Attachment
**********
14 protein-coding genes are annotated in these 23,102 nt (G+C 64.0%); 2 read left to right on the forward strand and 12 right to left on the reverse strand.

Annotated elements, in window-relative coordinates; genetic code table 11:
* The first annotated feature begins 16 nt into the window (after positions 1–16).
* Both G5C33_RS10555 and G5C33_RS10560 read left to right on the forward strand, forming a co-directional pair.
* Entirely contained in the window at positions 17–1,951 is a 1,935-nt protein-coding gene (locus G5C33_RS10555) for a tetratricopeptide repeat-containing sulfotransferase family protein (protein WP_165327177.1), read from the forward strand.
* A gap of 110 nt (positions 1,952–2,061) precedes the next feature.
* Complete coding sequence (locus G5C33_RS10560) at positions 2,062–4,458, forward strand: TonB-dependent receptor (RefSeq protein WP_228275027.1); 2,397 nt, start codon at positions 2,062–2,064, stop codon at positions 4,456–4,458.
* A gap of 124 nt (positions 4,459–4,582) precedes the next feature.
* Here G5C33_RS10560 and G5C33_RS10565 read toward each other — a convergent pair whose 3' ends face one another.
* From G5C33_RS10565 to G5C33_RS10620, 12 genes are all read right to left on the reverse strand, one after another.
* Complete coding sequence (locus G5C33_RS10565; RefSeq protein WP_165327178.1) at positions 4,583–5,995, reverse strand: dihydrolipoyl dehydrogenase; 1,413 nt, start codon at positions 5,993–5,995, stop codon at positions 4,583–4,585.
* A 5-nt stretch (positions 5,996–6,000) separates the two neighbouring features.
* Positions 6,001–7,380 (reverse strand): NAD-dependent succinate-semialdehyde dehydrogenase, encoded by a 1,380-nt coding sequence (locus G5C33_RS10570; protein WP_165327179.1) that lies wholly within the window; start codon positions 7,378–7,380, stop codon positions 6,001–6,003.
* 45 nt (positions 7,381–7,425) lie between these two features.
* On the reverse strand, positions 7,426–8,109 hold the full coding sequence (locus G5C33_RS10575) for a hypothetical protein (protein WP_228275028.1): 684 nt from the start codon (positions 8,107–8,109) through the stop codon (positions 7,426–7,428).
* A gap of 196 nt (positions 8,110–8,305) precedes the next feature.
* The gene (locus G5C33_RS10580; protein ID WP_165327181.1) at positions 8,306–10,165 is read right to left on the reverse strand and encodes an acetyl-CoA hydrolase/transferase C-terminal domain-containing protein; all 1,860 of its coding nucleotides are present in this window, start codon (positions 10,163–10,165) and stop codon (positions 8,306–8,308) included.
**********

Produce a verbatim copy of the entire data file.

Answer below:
14 protein-coding genes are annotated in these 23,102 nt (G+C 64.0%); 2 read left to right on the forward strand and 12 right to left on the reverse strand.

Annotated elements, in window-relative coordinates; genetic code table 11:
* The first annotated feature begins 16 nt into the window (after positions 1–16).
* Both G5C33_RS10555 and G5C33_RS10560 read left to right on the forward strand, forming a co-directional pair.
* Entirely contained in the window at positions 17–1,951 is a 1,935-nt protein-coding gene (locus G5C33_RS10555) for a tetratricopeptide repeat-containing sulfotransferase family protein (protein WP_165327177.1), read from the forward strand.
* A gap of 110 nt (positions 1,952–2,061) precedes the next feature.
* Complete coding sequence (locus G5C33_RS10560) at positions 2,062–4,458, forward strand: TonB-dependent receptor (RefSeq protein WP_228275027.1); 2,397 nt, start codon at positions 2,062–2,064, stop codon at positions 4,456–4,458.
* A gap of 124 nt (positions 4,459–4,582) precedes the next feature.
* Here G5C33_RS10560 and G5C33_RS10565 read toward each other — a convergent pair whose 3' ends face one another.
* From G5C33_RS10565 to G5C33_RS10620, 12 genes are all read right to left on the reverse strand, one after another.
* Complete coding sequence (locus G5C33_RS10565; RefSeq protein WP_165327178.1) at positions 4,583–5,995, reverse strand: dihydrolipoyl dehydrogenase; 1,413 nt, start codon at positions 5,993–5,995, stop codon at positions 4,583–4,585.
* A 5-nt stretch (positions 5,996–6,000) separates the two neighbouring features.
* Positions 6,001–7,380 (reverse strand): NAD-dependent succinate-semialdehyde dehydrogenase, encoded by a 1,380-nt coding sequence (locus G5C33_RS10570; protein WP_165327179.1) that lies wholly within the window; start codon positions 7,378–7,380, stop codon positions 6,001–6,003.
* 45 nt (positions 7,381–7,425) lie between these two features.
* On the reverse strand, positions 7,426–8,109 hold the full coding sequence (locus G5C33_RS10575) for a hypothetical protein (protein WP_228275028.1): 684 nt from the start codon (positions 8,107–8,109) through the stop codon (positions 7,426–7,428).
* A gap of 196 nt (positions 8,110–8,305) precedes the next feature.
* The gene (locus G5C33_RS10580; protein ID WP_165327181.1) at positions 8,306–10,165 is read right to left on the reverse strand and encodes an acetyl-CoA hydrolase/transferase C-terminal domain-containing protein; all 1,860 of its coding nucleotides are present in this window, start codon (positions 10,163–10,165) and stop codon (positions 8,306–8,308) included.